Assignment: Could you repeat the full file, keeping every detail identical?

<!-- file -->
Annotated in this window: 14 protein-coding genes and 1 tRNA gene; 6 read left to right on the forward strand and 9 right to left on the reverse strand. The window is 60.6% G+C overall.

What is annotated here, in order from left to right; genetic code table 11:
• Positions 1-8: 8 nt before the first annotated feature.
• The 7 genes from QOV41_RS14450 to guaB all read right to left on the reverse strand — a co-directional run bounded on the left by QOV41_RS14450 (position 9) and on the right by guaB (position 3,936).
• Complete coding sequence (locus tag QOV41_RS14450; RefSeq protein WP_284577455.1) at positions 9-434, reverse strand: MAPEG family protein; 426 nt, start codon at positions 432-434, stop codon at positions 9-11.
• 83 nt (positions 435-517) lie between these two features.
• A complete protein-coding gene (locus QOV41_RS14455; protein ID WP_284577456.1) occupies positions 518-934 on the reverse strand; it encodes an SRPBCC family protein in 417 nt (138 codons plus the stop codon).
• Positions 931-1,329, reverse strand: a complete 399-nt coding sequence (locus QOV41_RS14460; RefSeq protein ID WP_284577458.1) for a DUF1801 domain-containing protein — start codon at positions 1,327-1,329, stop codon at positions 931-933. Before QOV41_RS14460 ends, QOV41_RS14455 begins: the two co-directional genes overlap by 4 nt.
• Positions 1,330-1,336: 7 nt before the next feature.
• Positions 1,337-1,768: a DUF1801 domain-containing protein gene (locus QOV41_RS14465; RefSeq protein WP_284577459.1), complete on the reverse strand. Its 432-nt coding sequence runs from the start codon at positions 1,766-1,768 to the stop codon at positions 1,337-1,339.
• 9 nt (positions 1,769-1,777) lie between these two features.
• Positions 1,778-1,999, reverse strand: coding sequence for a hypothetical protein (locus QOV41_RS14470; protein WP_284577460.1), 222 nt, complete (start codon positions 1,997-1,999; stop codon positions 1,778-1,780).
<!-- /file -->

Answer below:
Annotated in this window: 14 protein-coding genes and 1 tRNA gene; 6 read left to right on the forward strand and 9 right to left on the reverse strand. The window is 60.6% G+C overall.

What is annotated here, in order from left to right; genetic code table 11:
• Positions 1-8: 8 nt before the first annotated feature.
• The 7 genes from QOV41_RS14450 to guaB all read right to left on the reverse strand — a co-directional run bounded on the left by QOV41_RS14450 (position 9) and on the right by guaB (position 3,936).
• Complete coding sequence (locus tag QOV41_RS14450; RefSeq protein WP_284577455.1) at positions 9-434, reverse strand: MAPEG family protein; 426 nt, start codon at positions 432-434, stop codon at positions 9-11.
• 83 nt (positions 435-517) lie between these two features.
• A complete protein-coding gene (locus QOV41_RS14455; protein ID WP_284577456.1) occupies positions 518-934 on the reverse strand; it encodes an SRPBCC family protein in 417 nt (138 codons plus the stop codon).
• Positions 931-1,329, reverse strand: a complete 399-nt coding sequence (locus QOV41_RS14460; RefSeq protein ID WP_284577458.1) for a DUF1801 domain-containing protein — start codon at positions 1,327-1,329, stop codon at positions 931-933. Before QOV41_RS14460 ends, QOV41_RS14455 begins: the two co-directional genes overlap by 4 nt.
• Positions 1,330-1,336: 7 nt before the next feature.
• Positions 1,337-1,768: a DUF1801 domain-containing protein gene (locus QOV41_RS14465; RefSeq protein WP_284577459.1), complete on the reverse strand. Its 432-nt coding sequence runs from the start codon at positions 1,766-1,768 to the stop codon at positions 1,337-1,339.
• 9 nt (positions 1,769-1,777) lie between these two features.
• Positions 1,778-1,999, reverse strand: coding sequence for a hypothetical protein (locus QOV41_RS14470; protein WP_284577460.1), 222 nt, complete (start codon positions 1,997-1,999; stop codon positions 1,778-1,780).